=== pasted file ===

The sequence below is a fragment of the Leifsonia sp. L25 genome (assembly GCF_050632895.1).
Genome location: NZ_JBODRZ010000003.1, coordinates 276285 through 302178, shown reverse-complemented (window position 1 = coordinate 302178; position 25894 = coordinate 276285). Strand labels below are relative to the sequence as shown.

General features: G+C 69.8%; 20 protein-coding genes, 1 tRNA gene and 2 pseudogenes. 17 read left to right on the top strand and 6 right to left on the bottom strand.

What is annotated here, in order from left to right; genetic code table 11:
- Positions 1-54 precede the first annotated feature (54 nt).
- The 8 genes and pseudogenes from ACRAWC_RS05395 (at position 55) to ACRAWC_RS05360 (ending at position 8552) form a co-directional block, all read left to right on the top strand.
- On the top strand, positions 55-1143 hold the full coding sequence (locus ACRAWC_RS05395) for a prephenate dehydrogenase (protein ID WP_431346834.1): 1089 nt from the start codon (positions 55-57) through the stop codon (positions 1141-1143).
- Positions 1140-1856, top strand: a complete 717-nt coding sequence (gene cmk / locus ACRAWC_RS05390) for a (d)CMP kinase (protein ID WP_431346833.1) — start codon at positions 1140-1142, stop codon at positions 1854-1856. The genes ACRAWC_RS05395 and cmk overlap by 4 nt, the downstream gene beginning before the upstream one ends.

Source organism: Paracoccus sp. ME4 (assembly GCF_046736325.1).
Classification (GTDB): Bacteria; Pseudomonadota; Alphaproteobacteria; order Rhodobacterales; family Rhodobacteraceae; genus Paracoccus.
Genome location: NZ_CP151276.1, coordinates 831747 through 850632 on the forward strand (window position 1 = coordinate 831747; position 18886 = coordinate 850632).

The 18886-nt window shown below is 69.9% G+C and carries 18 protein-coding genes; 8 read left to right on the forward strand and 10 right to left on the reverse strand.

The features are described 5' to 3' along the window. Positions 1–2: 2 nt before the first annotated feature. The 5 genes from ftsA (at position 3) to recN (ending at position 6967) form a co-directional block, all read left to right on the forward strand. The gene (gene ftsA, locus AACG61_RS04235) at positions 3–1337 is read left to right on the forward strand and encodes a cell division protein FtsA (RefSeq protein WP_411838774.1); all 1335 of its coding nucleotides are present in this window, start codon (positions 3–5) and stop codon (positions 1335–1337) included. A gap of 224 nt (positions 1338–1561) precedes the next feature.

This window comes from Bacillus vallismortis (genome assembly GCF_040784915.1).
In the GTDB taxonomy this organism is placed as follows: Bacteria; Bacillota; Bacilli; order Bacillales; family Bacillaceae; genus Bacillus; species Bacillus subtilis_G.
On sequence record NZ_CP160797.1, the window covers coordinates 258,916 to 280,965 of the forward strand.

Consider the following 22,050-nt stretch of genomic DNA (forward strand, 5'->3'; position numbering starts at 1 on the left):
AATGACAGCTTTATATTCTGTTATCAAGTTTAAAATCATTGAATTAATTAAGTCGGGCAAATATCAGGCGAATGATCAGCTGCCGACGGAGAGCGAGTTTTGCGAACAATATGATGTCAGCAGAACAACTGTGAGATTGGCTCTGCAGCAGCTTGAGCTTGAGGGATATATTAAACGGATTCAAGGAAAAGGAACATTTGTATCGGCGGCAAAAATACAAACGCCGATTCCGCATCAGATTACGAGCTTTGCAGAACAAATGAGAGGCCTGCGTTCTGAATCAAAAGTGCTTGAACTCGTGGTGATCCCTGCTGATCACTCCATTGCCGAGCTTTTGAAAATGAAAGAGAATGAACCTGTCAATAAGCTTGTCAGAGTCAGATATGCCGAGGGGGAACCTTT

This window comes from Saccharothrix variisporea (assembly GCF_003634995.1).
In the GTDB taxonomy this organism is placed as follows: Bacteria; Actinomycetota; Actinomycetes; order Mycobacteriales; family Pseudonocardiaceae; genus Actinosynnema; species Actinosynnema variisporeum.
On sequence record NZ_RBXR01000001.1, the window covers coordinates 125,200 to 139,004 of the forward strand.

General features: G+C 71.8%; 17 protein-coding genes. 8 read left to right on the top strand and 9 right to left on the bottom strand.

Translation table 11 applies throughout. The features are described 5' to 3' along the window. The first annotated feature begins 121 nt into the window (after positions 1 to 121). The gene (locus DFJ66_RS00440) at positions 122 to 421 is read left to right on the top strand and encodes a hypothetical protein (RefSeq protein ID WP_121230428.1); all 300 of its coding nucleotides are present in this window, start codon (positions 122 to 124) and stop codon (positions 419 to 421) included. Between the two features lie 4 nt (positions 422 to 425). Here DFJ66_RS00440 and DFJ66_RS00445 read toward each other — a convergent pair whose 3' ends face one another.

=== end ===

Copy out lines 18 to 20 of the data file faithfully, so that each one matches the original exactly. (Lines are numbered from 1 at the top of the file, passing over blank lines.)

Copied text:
AATGACAGCTTTATATTCTGTTATCAAGTTTAAAATCATTGAATTAATTAAGTCGGGCAAATATCAGGCGAATGATCAGCTGCCGACGGAGAGCGAGTTTTGCGAACAATATGATGTCAGCAGAACAACTGTGAGATTGGCTCTGCAGCAGCTTGAGCTTGAGGGATATATTAAACGGATTCAAGGAAAAGGAACATTTGTATCGGCGGCAAAAATACAAACGCCGATTCCGCATCAGATTACGAGCTTTGCAGAACAAATGAGAGGCCTGCGTTCTGAATCAAAAGTGCTTGAACTCGTGGTGATCCCTGCTGATCACTCCATTGCCGAGCTTTTGAAAATGAAAGAGAATGAACCTGTCAATAAGCTTGTCAGAGTCAGATATGCCGAGGGGGAACCTTT

This window comes from Saccharothrix variisporea (assembly GCF_003634995.1).
In the GTDB taxonomy this organism is placed as follows: Bacteria; Actinomycetota; Actinomycetes; order Mycobacteriales; family Pseudonocardiaceae; genus Actinosynnema; species Actinosynnema variisporeum.